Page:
Joe could hear the sound of heavy breathing in the dark. He opened his hand and felt grass beneath him like a thick carpet. For a second he felt disorientated and confused. Where was he? Because he certainly wasn’t lying in his bed, all warm and snuggly.

He heard a soft snort.

‘Lola,’ he called, slowly opening his eyes. He took a sharp intake of breath as he caught sight of the biggest dog he had ever seen. It had three heads and one of its noses was now sniffing at his crotch.

A short cry escaped from Joe’s lips.

Everything came flooding back to him; the new job, Death, Charon and…

And Cerberus…

Cerberus, the Guardian of the Underworld.

‘Nice doggy,’ said Joe, ‘there’s a good boy.’ He carefully lifted himself up on his elbows. The dog continued to sniff his groin.

How had he ended up here, lying on the floor?

Shit. No. No, he hadn’t…had he?

Yep. He’d only gone and fainted!

Fainted?!!!

Red hot shame swept over his face. If his shitdad had been here, he’d have never lived it down.

He hadn’t wet himself, had he? His crotch felt warm and wet and…

Joe looked down. Thank God for that, he hadn’t wet himself but…eugh…a great big glob of dog drool landed on his trousers.

He fell back onto the grass.

Today was not a good day.

He was going to be eaten by a three-headed dog. No one would know he’d died, here, alone.

Alone.

He really was feeling sorry for himself. He suddenly had a craving for pizza. A huge pepperoni pizza with tons of barbeque sauce. And a large bottle of sprite. That would probably be his last meal if he ever got put on Death Row.

He looked at Cerberus. What did he mean, if; he was already on Death Row wasn’t he? And no one knew.

Not that his mother or shitdad would care.

Joe lay rigid as Cerberus began to walk forward so that Joe’s whole body was covered by dog.

Please don’t sit down! Please don’t sit down.

Cerberus lifted its three heads and opened his middle mouth wide. Its teeth were huge, almost the size of a man’s hand. It’s breath smelled like putrid meat and ammonia. Another big glob of dog drool landed on Joe’s face.

He retched as it splatted on to the side of his face. Pepperoni pizza no longer appealed to him.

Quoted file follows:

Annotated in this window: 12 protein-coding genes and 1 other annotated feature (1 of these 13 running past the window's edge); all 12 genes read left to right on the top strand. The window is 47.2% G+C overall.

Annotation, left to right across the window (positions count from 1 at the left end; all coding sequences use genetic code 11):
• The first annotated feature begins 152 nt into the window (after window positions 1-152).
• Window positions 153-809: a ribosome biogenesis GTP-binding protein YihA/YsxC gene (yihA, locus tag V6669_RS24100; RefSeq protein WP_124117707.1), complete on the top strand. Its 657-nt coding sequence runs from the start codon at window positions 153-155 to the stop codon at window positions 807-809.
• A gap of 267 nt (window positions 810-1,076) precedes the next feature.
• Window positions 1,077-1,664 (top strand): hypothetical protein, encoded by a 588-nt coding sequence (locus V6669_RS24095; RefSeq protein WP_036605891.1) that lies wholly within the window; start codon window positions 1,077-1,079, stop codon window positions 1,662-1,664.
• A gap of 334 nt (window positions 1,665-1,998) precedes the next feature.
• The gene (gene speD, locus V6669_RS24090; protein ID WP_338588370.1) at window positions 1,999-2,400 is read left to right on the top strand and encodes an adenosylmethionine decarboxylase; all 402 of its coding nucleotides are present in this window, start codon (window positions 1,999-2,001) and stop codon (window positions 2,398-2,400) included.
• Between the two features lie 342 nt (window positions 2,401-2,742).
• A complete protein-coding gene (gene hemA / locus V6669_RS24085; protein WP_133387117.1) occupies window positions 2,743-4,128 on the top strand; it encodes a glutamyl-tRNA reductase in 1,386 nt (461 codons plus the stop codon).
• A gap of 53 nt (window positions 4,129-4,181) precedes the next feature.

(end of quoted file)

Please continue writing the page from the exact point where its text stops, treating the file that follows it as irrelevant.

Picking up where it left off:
The dog’s heads swooped down.

Please don’t eat me! Please don’t eat me!

Cerberus’ tongue flopped out and he gave Joe a big fat lick on his face.

Eugh. Where had his tongue been? It felt rough on his skin, like sandpaper and it was sanding the skin off his face.

Book Review – The Bone Clocks by David Mitchell

The Bone Clocks by David Mitchell (Sceptre, 2014)

David Mitchell’s Bone Clocks has been a difficult book to read and review. I think this is partly to do with the fact that it’s actually a series of six interconnected novellas that vary a great deal in terms of tone and genre.

The first novella, A Hot Spell 1984, is, in my opinion, the strongest. It focuses on Holly Sykes, a very likeable character, who decides to leave home after an argument with her mother. I think if David Mitchell had stayed with Holly Sykes’ story I would have loved this book right until the very end.

That’s not to say I didn’t fall in love with some of his other characters – Ed Brubeck, and Crispin Hershey (despite their flaws) were favourites of mine – but I would have preferred more on each of them.

I found myself completely lost in The Horologist’s Labyrinth, but not in a good way. The science fiction and concepts in that novella went completely over my head, although this is probably more to do with my lack of knowledge in this area rather than anything lacking in Mitchell’s writing.

I felt overwhelmed by all the different words and ideas in this section but continued reading anyway because of Mitchell’s talent.

I felt that the last novella, Sheep’s Head, was a little too preachy about the environment and man’s destructive side, although I did enjoy the fact that it was told from Holly Sykes’ perspective as she was my favourite character. I didn’t like seeing her grow old though; I would have preferred the book to end on The Horologist’s Labyrinth, whilst Holly was still in her prime rather than having her face the Apocalypse scenario as well. Not that I don’t like reading about older characters, but it was just a step too far for me in this particular novel. Too much had happened to Holly and I just wanted Mitchell to give her a break!

I did like this book (I must have because I read it quite quickly) but I didn’t love it. It was too much of a genre-bending novel for my taste. Therefore I would probably give it 3 ½ stars out of five.

Great for those who like genre-bending thoughtful and provocative novels. It’s certainly a great adventure!

Not so great for those who like a little bit of light reading that doesn’t take too much thought. Be warned – you may end up with a headache! Also not a good read if you don’t like to be introduced to too many characters.

Dragon Rider – Part Fifteen

Dragon Rider

Chapter Eight

Alchymia and the Cross-eyed Cat

A cat, the size of a Labrador dog, stood on his two hind legs behind Willow, his body glowing orange as if it were made of pure fire, his two piercing green eyes studying Drake closely from under his crazy orange mane.